A snow trip is one of the most magical winter experiences, as skiing and snowboarding can be such a rush. While the activity is so much fun it is easy to forget just how tiring the exercise can be on your body. If you aren’t fueling your body with the right carbohydrates and staying hydrated, you can quickly become worn and exhausted.
Here are some tips on how to keep your body healthy while spending as much time as possible on the slopes .
Filling up on nutritious meals prior to hitting the fields will keep you energised throughout the day. Keep a strong focus on your quality carbohydrates intake, including:
Keep your energy high by stopping regularly throughout the day to refuel with healthy pocket snacks. These include:
High altitude, cold weather, and dry air all take a serious toll on your hydration. However, our bodies don’t often feel thirsty in the snow. This can quickly result in dehydration. To overcome this you should never wait until you are thirsty to have a drink.
In moderate and high altitudes, your kidneys play an important role in keeping your fluids regulated. The decrease in available oxygen levels leads to hormonal changes in the body causing more fluids to be lost through breathing, sweating, as well as an increase in urine production.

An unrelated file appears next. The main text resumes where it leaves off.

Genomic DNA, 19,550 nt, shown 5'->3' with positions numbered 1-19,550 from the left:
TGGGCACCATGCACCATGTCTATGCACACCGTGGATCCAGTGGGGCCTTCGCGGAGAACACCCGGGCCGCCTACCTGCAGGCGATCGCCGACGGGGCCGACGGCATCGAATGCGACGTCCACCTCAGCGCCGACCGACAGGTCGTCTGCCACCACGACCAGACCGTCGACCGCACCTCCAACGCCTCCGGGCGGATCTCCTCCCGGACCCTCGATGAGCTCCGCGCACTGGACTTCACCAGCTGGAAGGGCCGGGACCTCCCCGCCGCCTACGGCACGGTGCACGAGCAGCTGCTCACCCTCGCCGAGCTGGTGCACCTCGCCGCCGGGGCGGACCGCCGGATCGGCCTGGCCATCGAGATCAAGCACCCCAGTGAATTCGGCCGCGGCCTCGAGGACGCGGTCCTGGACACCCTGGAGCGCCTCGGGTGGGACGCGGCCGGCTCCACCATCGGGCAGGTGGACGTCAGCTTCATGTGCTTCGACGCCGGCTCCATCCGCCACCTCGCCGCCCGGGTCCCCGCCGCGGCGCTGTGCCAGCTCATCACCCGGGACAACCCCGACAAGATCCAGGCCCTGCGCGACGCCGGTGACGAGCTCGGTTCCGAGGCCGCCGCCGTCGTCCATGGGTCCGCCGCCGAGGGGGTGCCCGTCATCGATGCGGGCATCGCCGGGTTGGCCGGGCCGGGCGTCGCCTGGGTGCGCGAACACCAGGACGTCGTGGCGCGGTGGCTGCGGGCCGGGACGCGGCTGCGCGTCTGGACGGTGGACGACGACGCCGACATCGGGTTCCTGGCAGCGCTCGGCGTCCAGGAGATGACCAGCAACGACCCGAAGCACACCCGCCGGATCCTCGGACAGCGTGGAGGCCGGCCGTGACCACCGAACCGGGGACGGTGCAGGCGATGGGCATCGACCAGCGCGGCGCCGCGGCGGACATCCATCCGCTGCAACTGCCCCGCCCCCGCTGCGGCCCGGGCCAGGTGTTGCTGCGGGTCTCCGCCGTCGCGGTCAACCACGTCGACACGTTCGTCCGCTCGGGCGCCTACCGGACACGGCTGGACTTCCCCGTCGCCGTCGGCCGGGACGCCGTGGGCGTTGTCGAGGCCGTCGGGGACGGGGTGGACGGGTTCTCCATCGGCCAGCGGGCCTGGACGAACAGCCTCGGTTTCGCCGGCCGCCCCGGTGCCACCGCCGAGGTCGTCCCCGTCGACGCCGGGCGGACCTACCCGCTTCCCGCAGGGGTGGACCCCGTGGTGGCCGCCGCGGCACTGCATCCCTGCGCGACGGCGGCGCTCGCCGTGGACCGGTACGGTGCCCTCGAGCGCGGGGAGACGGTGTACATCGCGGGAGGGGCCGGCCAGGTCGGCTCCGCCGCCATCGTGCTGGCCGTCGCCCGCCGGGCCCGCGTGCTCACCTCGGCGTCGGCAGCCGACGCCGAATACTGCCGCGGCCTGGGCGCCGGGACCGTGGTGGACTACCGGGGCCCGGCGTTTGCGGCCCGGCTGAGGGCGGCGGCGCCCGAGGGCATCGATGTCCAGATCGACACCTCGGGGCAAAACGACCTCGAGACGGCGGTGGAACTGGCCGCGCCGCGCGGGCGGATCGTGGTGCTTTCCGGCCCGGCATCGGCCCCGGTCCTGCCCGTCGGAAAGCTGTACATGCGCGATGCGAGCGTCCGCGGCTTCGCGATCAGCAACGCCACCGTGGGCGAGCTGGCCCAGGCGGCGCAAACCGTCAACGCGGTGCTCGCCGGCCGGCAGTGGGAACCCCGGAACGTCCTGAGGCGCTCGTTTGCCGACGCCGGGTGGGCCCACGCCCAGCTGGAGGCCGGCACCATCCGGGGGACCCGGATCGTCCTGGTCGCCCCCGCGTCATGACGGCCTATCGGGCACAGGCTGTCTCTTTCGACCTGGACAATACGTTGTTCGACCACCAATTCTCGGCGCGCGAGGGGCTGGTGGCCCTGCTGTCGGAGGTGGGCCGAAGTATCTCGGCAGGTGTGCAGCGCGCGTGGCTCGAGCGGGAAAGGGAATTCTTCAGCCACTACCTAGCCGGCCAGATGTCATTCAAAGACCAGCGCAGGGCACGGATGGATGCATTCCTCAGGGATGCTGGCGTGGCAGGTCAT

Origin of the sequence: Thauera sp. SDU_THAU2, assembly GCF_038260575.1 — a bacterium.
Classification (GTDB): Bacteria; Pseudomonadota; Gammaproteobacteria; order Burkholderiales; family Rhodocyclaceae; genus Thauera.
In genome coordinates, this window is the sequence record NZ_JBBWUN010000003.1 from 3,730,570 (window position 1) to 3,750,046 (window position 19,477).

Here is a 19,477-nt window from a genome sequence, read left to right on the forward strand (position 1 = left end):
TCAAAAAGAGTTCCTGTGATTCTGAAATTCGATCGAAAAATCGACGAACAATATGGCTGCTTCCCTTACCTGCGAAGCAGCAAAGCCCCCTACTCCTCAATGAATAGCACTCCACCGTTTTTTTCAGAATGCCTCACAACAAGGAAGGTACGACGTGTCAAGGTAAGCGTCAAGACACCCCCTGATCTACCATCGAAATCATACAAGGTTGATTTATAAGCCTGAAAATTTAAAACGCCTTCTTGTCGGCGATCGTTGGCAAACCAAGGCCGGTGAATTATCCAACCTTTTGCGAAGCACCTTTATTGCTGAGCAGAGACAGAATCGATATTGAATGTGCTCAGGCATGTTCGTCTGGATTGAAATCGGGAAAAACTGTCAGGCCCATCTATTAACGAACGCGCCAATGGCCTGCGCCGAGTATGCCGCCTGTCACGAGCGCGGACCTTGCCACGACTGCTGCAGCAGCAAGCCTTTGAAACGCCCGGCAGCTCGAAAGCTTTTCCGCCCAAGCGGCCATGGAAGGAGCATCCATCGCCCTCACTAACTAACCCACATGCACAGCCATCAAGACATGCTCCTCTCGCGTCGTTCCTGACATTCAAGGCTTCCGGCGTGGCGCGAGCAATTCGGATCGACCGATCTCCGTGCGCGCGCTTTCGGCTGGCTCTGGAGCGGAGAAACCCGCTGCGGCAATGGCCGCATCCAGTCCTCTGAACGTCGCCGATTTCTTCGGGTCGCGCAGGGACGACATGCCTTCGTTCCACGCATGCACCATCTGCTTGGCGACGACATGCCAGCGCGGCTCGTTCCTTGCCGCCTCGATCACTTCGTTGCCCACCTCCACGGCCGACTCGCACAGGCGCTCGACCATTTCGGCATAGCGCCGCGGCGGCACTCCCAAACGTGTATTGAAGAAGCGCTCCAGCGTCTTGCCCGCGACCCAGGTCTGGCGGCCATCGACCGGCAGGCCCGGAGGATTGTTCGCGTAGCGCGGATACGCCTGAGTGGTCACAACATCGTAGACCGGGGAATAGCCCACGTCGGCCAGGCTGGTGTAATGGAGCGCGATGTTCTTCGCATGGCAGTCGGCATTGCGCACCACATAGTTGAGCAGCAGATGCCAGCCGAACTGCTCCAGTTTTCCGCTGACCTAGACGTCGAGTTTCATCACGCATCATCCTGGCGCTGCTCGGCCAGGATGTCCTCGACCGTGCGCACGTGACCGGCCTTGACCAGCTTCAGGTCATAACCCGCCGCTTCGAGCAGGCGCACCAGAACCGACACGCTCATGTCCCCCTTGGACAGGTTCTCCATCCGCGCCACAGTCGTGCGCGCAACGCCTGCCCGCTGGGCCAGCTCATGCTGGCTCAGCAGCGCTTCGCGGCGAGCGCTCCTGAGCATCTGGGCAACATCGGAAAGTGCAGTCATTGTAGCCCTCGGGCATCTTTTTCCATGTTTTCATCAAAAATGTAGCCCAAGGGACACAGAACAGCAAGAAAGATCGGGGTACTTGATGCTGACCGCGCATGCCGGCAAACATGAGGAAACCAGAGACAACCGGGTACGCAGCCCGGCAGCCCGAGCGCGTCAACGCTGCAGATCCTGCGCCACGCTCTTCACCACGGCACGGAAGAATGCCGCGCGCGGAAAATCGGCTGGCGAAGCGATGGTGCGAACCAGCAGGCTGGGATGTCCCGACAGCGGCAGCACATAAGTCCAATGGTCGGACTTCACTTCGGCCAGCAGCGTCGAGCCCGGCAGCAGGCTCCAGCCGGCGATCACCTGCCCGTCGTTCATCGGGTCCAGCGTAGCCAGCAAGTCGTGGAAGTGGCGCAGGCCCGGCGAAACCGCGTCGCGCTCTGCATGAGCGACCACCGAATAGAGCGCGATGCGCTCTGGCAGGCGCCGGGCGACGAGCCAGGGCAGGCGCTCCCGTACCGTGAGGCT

Staying well hydrated will keep you shredding the slopes for longer and prevent possible muscle damage. Carry a small bottle of water or invest in a backpack with a small hydration pack in it.
If you are planning on drinking alcohol while you are on a snow trip don’t overdo it. This is especially important if you are recovering from an injury. Consuming alcohol should never be substituted for water as a method of rehydration because, in reality, it has the opposite effect.
Alcohol is also a depressant, impairs your motor skills, and slows your reaction time even after just one drink. This also reduces your concentration and decision-making ability. These skills are vital to all skiers no matter how advanced you may be.
The higher the altitude the less available oxygen there is in the air. If you aren’t careful this can lead to hypoxia, a condition where there are low levels of oxygen in the blood. Symptoms include headaches, malaise, nausea, and vomiting — commonly referred to as altitude sickness.
At high altitude, your body requires more carbohydrates. Your body uses this as a fuel to produce higher amounts of carbon dioxide to increase your breathing, delivering more oxygen to tissues.
Skiing and snowboarding are intense sports and can have a significant toll on the body — in some cases, this leads to muscle damage. Keeping up a high intake of protein and carbohydrates can assist your body in repairing damages. Getting your body back out on the slopes quickly.
Above all these you need to get a full night’s rest if you are wanting to perform at your peak on the slopes. For tips on how to wake up feeling fresh and rejuvenated, click here.